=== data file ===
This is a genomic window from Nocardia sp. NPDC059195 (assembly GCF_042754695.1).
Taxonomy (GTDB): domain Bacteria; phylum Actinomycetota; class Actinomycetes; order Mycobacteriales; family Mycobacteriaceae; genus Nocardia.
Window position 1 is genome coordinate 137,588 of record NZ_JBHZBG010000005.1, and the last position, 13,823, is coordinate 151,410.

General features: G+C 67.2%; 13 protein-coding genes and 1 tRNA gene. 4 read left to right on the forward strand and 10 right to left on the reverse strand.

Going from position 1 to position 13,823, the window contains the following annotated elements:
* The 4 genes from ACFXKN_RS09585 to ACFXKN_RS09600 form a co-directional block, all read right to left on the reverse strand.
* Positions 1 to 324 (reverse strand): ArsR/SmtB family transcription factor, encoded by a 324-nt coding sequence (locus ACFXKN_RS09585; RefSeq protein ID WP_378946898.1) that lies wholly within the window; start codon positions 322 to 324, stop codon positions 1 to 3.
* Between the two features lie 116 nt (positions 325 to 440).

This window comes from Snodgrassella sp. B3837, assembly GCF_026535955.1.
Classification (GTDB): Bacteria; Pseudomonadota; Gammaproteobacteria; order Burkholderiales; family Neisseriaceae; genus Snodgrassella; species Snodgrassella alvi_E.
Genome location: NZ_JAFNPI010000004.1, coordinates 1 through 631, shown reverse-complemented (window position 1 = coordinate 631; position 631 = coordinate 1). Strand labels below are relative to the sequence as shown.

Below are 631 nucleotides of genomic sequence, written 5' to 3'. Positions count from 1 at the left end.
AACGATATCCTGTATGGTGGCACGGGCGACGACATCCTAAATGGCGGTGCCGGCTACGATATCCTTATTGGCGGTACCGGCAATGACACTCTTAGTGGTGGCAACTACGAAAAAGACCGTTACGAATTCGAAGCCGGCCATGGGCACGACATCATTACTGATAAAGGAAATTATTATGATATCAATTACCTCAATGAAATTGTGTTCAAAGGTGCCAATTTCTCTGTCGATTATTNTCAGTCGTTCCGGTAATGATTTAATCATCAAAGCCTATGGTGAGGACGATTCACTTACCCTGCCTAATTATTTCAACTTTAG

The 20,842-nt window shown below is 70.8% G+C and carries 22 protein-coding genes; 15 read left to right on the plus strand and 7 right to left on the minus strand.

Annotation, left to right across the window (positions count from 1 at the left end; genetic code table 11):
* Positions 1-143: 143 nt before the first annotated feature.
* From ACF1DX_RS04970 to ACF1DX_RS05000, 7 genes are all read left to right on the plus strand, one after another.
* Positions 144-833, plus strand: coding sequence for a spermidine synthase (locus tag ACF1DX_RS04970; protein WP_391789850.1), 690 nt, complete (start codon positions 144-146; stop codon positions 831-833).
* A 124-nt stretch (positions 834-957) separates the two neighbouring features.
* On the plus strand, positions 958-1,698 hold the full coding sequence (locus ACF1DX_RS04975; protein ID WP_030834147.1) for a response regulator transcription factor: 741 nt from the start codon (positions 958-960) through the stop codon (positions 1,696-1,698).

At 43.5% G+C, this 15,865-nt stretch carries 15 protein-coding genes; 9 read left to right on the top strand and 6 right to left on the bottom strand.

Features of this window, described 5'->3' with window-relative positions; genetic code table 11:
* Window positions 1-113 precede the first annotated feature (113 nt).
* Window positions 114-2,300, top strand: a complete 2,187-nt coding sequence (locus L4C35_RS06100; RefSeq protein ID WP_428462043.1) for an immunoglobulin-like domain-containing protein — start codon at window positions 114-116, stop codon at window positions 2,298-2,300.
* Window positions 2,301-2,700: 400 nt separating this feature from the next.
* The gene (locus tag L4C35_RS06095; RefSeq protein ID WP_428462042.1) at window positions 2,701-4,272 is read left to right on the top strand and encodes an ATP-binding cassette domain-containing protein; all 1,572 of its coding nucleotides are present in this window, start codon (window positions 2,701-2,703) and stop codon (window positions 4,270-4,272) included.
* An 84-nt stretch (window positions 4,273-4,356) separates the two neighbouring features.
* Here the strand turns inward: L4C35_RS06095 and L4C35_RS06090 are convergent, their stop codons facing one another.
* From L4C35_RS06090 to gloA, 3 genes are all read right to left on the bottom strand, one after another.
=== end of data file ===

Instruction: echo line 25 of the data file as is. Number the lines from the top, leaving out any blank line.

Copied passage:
* Window positions 2,301-2,700: 400 nt separating this feature from the next.